Writer-director Larry Cohen began his career creating television shows before he moved into low-budget genre movies (horror and Blaxploitation, mainly). By 1974, he was known for campy humor, wry social commentaries, and well-rounded characters facing dilemmas audiences actually cared about. It’s Alive certainly helped define the ‘Keep It In The Family’ vibe of horror in the mid-1970s.
The monster baby movie landed in cinemas just a year after the Roe vs. Wade decision legalizing abortion in the United States. Whether intentionally or not, it plays into the ongoing furor about women’s reproductive rights, along with ongoing concerns about Big Pharma – the thalidomide scandal was very recent and very real. Cohen has always asserted that the meaning of his text lies with the reader – audiences interpret the movie according to their own beliefs about abortion, so it can be read as both pro-choice and pro-life:
It’s Alive is whatever you want it to be. Whatever feelings or beliefs or attitudes you have are merely reinforced when you see the film. So, it works both ways. That is why I thought the picture wasLarry Cohen quoted in “Larry Cohen: The Stuff of Gods and Monsters” by Michael Doyle
okay,because if It’s Alive had been staunchly pro-abortion or staunchly anti-abortion it would have quickly turned off a large portion of the audience. As it was it worked for everybody. The movie allows the audience to decide for themselves and that’s the way movies should be. Once you fall heavily on one side of an argument, everything becomes too literal. That’s less interesting dramatically because the drama comes from the doubt and the debate.
It’s Alive also draws on other aspects of the zeitgeist, from the Men’s
It’s Alive is a movie made by men about men’s experience of pregnancy and childbirth. Much of the horror comes from the remoteness the protagonist, Frank Davies (John P. Ryan), feels from the biological processes of reproducing his own flesh and blood. After conception, he’s relegated to a supporting role while his wife Lenore (Sharon Farrell) undertakes the transformation – and mutation. He has very little power over this process and is, consequently, reluctant to take responsibility for the end result. Frank isn’t alone in feeling the distance. When Lenore’s waters break and they head for the hospital, Frank tells his sixth-grader son, Chris, that “the doctors simply don’t allow little boys in hospitals”. This shuts down the boy’s anxiety about his mother’s health and reinforces to the next generation that the best thing for a guy to do while a woman births a baby is sit the whole escapade out.
At the hospital, a group of men pace and smoke in a waiting room while their unseen partners scream their way through the miracle of birth. These complete strangers touch on environmental pollution as an appropriate topic for small talk (“We’re slowly but surely poisoning ourselves, you know that?”) to pass the time. These men seem as casual and ambivalent about the impending chemical apocalypse as they do about fatherhood – it’s clear they need a wake up call on both fronts.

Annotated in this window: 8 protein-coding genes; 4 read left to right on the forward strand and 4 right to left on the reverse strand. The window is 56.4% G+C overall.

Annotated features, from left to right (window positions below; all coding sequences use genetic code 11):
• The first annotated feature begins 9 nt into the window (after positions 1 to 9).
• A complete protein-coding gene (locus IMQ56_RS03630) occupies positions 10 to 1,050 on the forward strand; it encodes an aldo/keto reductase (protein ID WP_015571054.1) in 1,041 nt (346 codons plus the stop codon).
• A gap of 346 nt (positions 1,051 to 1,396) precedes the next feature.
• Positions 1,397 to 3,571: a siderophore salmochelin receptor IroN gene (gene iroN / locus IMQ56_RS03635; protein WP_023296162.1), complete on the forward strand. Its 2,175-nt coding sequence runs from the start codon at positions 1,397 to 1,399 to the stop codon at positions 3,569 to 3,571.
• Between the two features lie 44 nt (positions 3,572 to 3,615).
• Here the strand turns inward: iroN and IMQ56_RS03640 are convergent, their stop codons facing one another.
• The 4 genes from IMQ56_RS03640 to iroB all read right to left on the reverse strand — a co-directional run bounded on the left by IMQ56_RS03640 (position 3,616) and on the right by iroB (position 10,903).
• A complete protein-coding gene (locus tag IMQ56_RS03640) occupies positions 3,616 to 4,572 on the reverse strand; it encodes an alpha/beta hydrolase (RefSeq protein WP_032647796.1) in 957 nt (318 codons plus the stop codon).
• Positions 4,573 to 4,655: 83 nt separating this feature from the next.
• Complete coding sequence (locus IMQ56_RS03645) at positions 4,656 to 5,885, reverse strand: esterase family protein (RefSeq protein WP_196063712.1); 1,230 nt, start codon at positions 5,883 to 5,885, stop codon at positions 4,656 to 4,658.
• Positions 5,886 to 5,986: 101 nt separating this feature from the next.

And then that wake up call comes, it’s brutal. Lenore’s insistence that something is wrong with her baby is ignored by her medical team, to their peril. Frank is alerted, too late, by a medic who staggers out of the delivery room and collapses in the corridor. He bursts into the room to discover carnage, with no sign of his child other than the bloody evidence left by its sharp teeth (“the umbilical cord’s been severed but not surgically”!).
Frank then rides quite the emotional rollercoaster, even by new parent standards, as he cycles through his feelings about the creature with his DNA. Initially, he’s in shock, all he cares about is that Lenore and the baby survived. Then, he thinks a delivery room invader stole his baby, killed the medics, and fled through the hospital skylight, despite the size of the exit making this a physical impossibility. He’s defensive when doctors quiz him about any possible exposure to radioactivity, and resists the implication that this is somehow his and Lenore’s fault. He’s disbelieving when, after he and Lenore are named in a local news report, he’s fired from his job at a PR agency. He enters denial, telling Lenore he’s going to take some vacation “because you’re more important”, and sending Chris off on a fishing trip with a family friend to keep him out of the way (“the baby’s sick and everything here is a mess”).
Everything is indeed a mess. Lenore, her brain fried by postnatal hormones, only wants to love and cherish her child. While still at the hospital, she’s regarded with a mix of disgust and pity. A nurse tries to secretly tape record information with an eye to selling her scoop. The cops, several of them family men, are concerned about this latest “hunting and killing babies” mission. The hospital – and the Big Pharma rep, who’s learned that Lenore was taking the Pill for 31 straight months – want to shut down the news coverage in favor of “absolute destruction”. Meanwhile, the fast-growing baby skitters in and out of Los Angeles’ storm drain network, claiming more victims.